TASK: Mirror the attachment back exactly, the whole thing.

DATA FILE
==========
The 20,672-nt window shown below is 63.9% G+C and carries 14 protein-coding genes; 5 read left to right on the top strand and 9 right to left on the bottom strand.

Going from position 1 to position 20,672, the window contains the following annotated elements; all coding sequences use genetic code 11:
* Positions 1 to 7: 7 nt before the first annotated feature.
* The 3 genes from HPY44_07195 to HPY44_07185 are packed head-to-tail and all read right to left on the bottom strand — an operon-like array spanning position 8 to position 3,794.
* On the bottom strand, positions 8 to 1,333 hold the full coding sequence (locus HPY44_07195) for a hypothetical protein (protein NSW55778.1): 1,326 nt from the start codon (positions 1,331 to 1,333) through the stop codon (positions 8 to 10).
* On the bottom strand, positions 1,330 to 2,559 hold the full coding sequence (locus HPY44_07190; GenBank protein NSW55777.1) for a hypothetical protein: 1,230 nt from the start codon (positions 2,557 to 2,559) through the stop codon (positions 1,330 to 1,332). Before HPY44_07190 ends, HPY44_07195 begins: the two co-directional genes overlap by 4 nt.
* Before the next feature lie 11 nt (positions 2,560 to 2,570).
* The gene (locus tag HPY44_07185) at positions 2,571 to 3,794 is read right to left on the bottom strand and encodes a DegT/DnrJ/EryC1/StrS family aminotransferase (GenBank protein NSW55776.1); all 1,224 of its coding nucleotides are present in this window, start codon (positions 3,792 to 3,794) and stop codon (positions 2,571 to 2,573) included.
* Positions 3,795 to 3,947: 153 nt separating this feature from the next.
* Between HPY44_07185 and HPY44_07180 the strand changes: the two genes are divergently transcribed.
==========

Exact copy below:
The 20,672-nt window shown below is 63.9% G+C and carries 14 protein-coding genes; 5 read left to right on the top strand and 9 right to left on the bottom strand.

Going from position 1 to position 20,672, the window contains the following annotated elements; all coding sequences use genetic code 11:
* Positions 1 to 7: 7 nt before the first annotated feature.
* The 3 genes from HPY44_07195 to HPY44_07185 are packed head-to-tail and all read right to left on the bottom strand — an operon-like array spanning position 8 to position 3,794.
* On the bottom strand, positions 8 to 1,333 hold the full coding sequence (locus HPY44_07195) for a hypothetical protein (protein NSW55778.1): 1,326 nt from the start codon (positions 1,331 to 1,333) through the stop codon (positions 8 to 10).
* On the bottom strand, positions 1,330 to 2,559 hold the full coding sequence (locus HPY44_07190; GenBank protein NSW55777.1) for a hypothetical protein: 1,230 nt from the start codon (positions 2,557 to 2,559) through the stop codon (positions 1,330 to 1,332). Before HPY44_07190 ends, HPY44_07195 begins: the two co-directional genes overlap by 4 nt.
* Before the next feature lie 11 nt (positions 2,560 to 2,570).
* The gene (locus tag HPY44_07185) at positions 2,571 to 3,794 is read right to left on the bottom strand and encodes a DegT/DnrJ/EryC1/StrS family aminotransferase (GenBank protein NSW55776.1); all 1,224 of its coding nucleotides are present in this window, start codon (positions 3,792 to 3,794) and stop codon (positions 2,571 to 2,573) included.
* Positions 3,795 to 3,947: 153 nt separating this feature from the next.
* Between HPY44_07185 and HPY44_07180 the strand changes: the two genes are divergently transcribed.